Freshly sharp from the steel, my knife sliced through chorizo, courgette, carrots, bananas. As the coins fell away to the chopping board I thought about the sort that come wrapped in foil in a little string bag. Yet here was prosperity, woven through every meal. We simply had to notice how it was woven, to know that life is full of possibility and opportunity - rich with potential.

A couple of days after New Year a friend had his birthday. We know all about early January birthdays because Nick's was only a few days ago.  It can feel as though everyone is partied out and the special day drifts away unmarked by fuss and frivolity. Just that tax bill looming at the end of a whole month of thermals. So even though it was very cold we went to the beach and walked. Fin moaned and got covered in clay. My rosy cheeks stung. Our feet ceased to register touch. After a while I felt a great need for cake come over me. So as soon as we had braved enough weather and peeled off our layers, I got out my mixing bowls and baked.

Our little kitchen was filled with friends and conversation. The children ate eggs for supper and before too long I was slicing into a round cake, placing it on my favourite round plates and passing them about with birthday wishes to the rosy round faces assembled there.

How auspicious.

To take part in this month's edition of 'Go Ahead Honey! its Gluten Free', head over to  Life Gluten Free  and check out the theme for yourself. Heather will post the round up near the end of the month.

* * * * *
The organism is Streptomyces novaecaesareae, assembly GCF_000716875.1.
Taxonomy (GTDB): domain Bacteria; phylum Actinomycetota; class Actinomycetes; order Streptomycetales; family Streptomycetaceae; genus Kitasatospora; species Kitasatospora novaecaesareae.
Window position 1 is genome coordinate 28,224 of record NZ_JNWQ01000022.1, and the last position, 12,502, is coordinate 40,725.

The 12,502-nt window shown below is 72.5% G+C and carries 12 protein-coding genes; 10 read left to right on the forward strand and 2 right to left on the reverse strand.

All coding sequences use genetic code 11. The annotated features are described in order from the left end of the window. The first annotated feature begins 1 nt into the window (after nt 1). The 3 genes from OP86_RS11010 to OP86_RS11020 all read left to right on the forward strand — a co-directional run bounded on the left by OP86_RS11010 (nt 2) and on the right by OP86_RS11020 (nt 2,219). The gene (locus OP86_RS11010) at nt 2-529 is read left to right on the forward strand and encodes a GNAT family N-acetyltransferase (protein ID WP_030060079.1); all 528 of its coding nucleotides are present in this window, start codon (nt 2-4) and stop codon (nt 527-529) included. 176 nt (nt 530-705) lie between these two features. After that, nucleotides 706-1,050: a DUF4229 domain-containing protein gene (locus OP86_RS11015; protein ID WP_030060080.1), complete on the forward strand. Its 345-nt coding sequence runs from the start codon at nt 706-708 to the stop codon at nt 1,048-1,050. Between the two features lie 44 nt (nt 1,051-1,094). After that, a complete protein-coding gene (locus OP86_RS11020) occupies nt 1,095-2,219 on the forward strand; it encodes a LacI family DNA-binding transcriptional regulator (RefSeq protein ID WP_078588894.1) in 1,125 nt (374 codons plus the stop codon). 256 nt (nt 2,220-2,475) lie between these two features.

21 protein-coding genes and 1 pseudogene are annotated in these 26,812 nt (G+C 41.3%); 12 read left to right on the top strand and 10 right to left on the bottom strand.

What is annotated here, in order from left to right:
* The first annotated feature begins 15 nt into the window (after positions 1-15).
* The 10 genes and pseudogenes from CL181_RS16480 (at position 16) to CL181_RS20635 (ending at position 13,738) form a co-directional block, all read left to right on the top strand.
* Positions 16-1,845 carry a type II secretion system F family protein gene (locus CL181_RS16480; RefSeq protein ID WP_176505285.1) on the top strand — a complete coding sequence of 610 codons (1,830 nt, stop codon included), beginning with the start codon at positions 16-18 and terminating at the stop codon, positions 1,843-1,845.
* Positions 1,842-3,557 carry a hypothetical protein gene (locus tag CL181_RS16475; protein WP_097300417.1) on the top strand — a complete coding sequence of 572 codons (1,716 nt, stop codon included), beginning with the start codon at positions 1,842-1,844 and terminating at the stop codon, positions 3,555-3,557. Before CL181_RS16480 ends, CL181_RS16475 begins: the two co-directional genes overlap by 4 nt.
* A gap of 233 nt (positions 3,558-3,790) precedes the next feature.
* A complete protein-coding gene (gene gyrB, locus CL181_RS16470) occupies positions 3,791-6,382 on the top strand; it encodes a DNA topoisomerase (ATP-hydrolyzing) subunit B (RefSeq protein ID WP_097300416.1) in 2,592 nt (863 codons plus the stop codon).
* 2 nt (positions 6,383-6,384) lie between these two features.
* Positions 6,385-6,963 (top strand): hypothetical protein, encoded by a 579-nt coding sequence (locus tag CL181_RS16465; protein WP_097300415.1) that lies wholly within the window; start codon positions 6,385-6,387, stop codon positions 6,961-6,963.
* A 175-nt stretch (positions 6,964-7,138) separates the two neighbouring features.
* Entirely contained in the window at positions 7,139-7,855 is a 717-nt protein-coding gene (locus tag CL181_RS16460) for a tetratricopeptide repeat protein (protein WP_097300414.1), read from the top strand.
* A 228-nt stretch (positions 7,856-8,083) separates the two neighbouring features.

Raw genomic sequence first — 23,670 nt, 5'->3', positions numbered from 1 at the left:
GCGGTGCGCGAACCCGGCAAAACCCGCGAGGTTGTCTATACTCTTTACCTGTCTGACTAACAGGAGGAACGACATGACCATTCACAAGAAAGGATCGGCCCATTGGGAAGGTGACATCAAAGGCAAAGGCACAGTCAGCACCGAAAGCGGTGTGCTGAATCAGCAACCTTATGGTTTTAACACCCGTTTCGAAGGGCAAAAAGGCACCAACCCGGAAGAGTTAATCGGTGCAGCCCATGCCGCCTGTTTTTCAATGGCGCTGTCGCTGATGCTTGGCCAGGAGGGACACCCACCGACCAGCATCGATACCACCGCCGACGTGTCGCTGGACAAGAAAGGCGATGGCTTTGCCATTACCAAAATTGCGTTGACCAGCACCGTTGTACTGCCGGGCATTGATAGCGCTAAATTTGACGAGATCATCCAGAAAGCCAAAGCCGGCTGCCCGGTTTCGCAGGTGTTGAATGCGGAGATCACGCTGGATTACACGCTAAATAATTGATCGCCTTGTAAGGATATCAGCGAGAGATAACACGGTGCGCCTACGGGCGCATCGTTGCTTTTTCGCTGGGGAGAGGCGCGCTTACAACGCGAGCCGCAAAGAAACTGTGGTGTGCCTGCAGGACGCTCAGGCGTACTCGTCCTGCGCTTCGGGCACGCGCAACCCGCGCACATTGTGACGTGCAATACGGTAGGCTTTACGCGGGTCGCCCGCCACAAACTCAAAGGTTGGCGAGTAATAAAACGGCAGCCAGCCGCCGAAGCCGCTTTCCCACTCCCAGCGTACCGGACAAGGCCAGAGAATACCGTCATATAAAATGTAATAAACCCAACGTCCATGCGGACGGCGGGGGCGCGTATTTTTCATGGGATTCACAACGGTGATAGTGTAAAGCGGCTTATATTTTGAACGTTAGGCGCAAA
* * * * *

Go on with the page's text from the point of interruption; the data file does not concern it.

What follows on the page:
Lucky Birthday Cake  (8 slices)



3 large eggs separated
pinch of sea salt
2 tbs yogurt
zest of 2 lemons
juice of half a lemon
6 heaped tsp honey
1 oz melted butter
1/2 tsp bicarbonate of soda
8oz ground almonds (almond flour)

Preheat the oven to 160C fan assisted (170C if not) and line the bases of two 8inch round sandwich tins with baking parchment.

In a clean mixing bowl beat the egg whites with salt until stiff peaks form - set aside.

In another mixing bowl combine egg yolks, yogurt, lemon zest and juice, honey and bicarb, beating until amalgamated. Drizzle in the melted butter and beat again until slightly thickened and moussey.

Fold in the ground almonds.

Fold in beaten egg whites gently until just amalgamated and spoon evenly into the waiting tins. Bake for 15-20 minutes or until risen and springy to the touch and a golden brown colour.

Wait for 5 minutes after taking cakes out of oven and then unmold and cool on a rack.

* This cake could also be baked in a bundt tin for that auspicious ring shape and spread with icing rather than sandwiched with it.

Lemon drizzle
heat the juice of half a lemon with a teaspoon of honey. pierce the top of one of the cakes with a skewer and drizzle it over.

Coconut Filling
1oz coconut oil/butter
2oz softened butter
2oz creamed coconut
1 tbs water
1 tbs honey
1-2 tsp vanilla extract

Melt creamed coconut with water in a small pan and leave to cool completely.

When cool, place everything in a food processor and beat until fluffy and smooth. This can be done by hand but it will take much longer.

Spread icing on the cake without the drizzle and place the other on top. Leave for an hour or so in a cool place to firm up again before slicing and handing round on your prettiest plates.

Remind yourself that good fortune is everywhere - you just have to look for it.